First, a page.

Rick Lazio Gets the Big Campaign Bucks from JPMorgan

By Nicole Maffeo and Gavin Aronsen

Just how far has Republican Rick Lazio strayed from 270 Park Avenue in his campaign for governor?

That's the address of JPMorgan Chase, where Lazio actively served as managing director until announcing his gubernatorial bid last year. (For details on his performance at JPMorgan, see Wayne Barrett's "Inside Rick Lazio's Biggest Wall Street Deal — The Chummy E-Mails.") Lazio still remains in that position on unpaid leave.

The answer to the question seems to be not very.

A Voice search found that among 36 current and former JPMorgan employees and advisory board members who donated at least $1,000 to his campaign, Lazio received a total of $210,262.89. That figure includes $31,000 from eight current members of the company's 60-person executive committee.

Lazio's most generous JPMorgan donor was Donald H. Layton, a former vice chairman of the company. He donated $35,237.89. Second was Rod Brayman, who has served as a JPMorgan regional adviser. He donated $25,000.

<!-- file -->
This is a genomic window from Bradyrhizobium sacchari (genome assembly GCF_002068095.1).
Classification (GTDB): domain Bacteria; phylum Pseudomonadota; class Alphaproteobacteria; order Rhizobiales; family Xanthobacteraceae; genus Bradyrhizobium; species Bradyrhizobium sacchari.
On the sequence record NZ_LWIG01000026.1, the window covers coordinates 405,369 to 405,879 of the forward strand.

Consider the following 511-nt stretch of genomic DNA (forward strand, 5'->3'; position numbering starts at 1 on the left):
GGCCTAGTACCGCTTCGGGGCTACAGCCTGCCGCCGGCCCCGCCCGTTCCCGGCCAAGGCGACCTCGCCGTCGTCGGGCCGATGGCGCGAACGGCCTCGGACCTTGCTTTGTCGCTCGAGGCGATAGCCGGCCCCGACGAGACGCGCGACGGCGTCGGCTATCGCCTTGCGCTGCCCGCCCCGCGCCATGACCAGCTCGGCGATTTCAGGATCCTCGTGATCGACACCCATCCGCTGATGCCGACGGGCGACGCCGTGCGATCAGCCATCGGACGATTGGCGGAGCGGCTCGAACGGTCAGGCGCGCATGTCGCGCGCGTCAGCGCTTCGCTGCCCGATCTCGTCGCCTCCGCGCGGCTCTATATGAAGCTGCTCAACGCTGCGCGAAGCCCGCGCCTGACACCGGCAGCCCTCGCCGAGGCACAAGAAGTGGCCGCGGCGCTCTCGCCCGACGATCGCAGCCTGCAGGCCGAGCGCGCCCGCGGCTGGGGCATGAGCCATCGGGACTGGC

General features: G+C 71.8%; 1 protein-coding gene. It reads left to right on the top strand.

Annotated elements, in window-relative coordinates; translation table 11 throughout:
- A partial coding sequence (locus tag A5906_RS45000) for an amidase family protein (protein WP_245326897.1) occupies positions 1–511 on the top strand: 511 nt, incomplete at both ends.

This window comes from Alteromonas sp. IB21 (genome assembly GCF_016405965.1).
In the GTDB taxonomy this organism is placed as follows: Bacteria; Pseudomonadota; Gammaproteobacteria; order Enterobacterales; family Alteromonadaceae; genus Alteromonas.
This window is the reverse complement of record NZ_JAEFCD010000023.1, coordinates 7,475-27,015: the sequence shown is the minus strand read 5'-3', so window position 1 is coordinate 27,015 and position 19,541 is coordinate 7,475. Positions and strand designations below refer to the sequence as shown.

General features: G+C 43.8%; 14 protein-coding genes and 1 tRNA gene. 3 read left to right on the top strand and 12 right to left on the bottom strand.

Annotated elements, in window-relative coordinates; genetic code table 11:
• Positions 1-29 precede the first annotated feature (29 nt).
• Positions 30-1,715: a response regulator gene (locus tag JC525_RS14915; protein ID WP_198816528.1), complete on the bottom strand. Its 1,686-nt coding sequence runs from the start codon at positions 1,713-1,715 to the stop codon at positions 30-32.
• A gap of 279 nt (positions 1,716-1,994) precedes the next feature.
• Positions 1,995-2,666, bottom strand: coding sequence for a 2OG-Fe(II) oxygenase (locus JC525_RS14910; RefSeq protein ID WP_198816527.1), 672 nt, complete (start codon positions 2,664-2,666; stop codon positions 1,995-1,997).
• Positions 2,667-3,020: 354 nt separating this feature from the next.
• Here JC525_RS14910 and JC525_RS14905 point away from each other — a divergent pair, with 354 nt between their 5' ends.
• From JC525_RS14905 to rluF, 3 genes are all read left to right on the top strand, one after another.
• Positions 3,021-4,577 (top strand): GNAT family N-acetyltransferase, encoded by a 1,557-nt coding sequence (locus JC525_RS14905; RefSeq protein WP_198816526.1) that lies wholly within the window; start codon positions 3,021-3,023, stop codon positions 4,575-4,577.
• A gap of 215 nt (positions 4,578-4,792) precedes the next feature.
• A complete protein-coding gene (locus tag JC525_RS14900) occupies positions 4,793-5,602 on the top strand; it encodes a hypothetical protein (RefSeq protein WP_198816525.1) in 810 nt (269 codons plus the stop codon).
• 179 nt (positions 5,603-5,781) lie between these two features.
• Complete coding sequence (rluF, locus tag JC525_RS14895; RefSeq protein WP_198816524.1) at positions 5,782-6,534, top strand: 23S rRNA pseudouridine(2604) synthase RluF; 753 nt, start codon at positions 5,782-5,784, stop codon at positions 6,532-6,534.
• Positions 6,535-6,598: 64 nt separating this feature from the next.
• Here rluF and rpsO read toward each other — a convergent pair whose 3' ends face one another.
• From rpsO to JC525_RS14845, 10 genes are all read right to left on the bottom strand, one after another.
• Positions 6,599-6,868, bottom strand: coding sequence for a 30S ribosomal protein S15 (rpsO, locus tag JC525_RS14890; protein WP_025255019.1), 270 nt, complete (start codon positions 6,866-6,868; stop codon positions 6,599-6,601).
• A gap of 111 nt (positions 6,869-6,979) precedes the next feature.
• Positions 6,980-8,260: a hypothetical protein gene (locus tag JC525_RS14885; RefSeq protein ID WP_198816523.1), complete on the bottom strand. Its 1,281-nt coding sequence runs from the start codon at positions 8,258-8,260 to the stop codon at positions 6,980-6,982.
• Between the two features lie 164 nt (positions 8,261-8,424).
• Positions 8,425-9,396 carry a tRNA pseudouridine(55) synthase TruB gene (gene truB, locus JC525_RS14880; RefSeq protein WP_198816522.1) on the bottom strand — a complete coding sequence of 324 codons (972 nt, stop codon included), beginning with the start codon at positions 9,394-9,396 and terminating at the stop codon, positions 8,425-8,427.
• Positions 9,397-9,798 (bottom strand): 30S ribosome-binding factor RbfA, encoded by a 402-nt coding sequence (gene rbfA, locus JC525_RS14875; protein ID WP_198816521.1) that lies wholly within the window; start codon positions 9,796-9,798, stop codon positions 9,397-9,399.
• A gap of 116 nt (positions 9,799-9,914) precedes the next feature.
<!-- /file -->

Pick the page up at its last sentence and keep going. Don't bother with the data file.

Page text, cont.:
The state Dems' press office has been hitting Lazio for months now over his continuing financial ties to the company, but it hasn't provided any concrete contribution figures.

Jay Jacobs, chairman of the Dems' state committee, did send a letter to JPMorgan executive Peter Scher on August 16. He urged Scher "to pledge not to mount an independent advertising campaign on behalf of Rick Lazio this fall" in light of the Citizens United Supreme Court ruling that nixed funding limits on corporations supporting or opposing candidates. So far, JPMorgan has donated just $2,500 to Lazio's coffers.

Alex Carey, the New York Republicans' communications director, responded to Jacobs's letter the next day with a statement asking if Democratic senators Kirsten Gillibrand and Chuck Schumer would return the money they have received over the years from JPMorgan. It's a bit of a red herring, because big banks traditionally give giant sums to key members of Congress, especially at times when bills like the financial reform legislation passed through the Senate earlier this summer are debated.

The banks are not typically large donors to gubernatorial campaigns, as JPMorgan's comparatively low total to Democratic rival Andrew Cuomo shows. He received a combined $32,000 from three of the 38 Lazio donors, who donated a total of $11,650 to the Republican. No current members of the executive committee gave to Cuomo, but the company itself donated $1,000.


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